Remember the film Cool Hand Luke where one of the characters says: "What we've got here is a failure to communicate"? Cultural critics point out that in these days ever greater numbers of people feel themselves isolated and separated from others in their private lives. Kids are not learning conversation skills, and more and more businesses are being hurt by bungled communications with their patrons or clients.

According to Celeste Headlee, the host of the daily news show On Second Thought on Georgia Public Broadcasting, Americans are now more polarized than at any time since the Civil War. Those on both sides of the political divide find it not worth their while to even speak with the other.

That is a shame given the fact that conversation when used wisely and properly can open up enemies and move them toward common ground. Headlee outlines some of the ways in which the increased use of technology, social media, and texting have led to the decline of the critical human skill of empathy. With a dash of spice, the author questions habits, such as nodding your head and looking directly in the other person's eyes, which have been promoted as making for good communications.

Here are a few things to try while talking with others: show respect at all times; acknowledge your blind spots and your biases; persevere in your efforts to have meaningful talk; realize that most conversations will not end with a hug and an epiphany; and keep in mind that you do not have to have the last word.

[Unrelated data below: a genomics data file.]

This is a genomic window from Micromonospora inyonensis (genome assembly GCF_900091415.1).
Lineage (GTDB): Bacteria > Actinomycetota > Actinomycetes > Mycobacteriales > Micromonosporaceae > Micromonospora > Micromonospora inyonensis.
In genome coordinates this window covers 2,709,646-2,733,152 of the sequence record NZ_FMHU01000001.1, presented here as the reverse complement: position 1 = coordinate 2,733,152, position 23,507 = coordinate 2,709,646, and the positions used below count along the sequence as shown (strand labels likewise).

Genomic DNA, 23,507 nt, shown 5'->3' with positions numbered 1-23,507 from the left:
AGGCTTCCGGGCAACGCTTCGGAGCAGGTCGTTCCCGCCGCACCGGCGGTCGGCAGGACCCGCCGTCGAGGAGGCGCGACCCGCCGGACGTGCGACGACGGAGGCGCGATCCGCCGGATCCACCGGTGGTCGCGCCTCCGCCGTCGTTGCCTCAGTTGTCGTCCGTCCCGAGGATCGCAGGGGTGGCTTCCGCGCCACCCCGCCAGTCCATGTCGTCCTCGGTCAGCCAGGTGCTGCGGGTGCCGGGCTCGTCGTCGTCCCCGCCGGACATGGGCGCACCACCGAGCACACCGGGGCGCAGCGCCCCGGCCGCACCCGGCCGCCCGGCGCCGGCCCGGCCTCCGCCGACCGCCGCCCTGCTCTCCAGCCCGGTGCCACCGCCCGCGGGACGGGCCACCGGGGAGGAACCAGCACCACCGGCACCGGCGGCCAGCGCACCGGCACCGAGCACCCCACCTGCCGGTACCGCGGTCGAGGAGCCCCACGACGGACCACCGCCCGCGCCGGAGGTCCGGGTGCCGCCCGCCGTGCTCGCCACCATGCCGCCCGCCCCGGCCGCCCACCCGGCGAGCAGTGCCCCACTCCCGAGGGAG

Headlee closes this substantive book, which is the result of five years of research, with advice designed to lead to "better conversations, deeper connections, and richer relationships." Some of the important topics she fleshes out are: the exaggerated benefits of multi-tasking, the art of becoming mindful, and the problem of conversational narcissism. She advises us to refuse to make arguments personal, to not use conversations to convince people you are right, to discipline yourself to keep conversations short, to express your concerns by asking plenty of questions, to acknowledge the limitations of your knowledge, and — best of all — to be a good listener!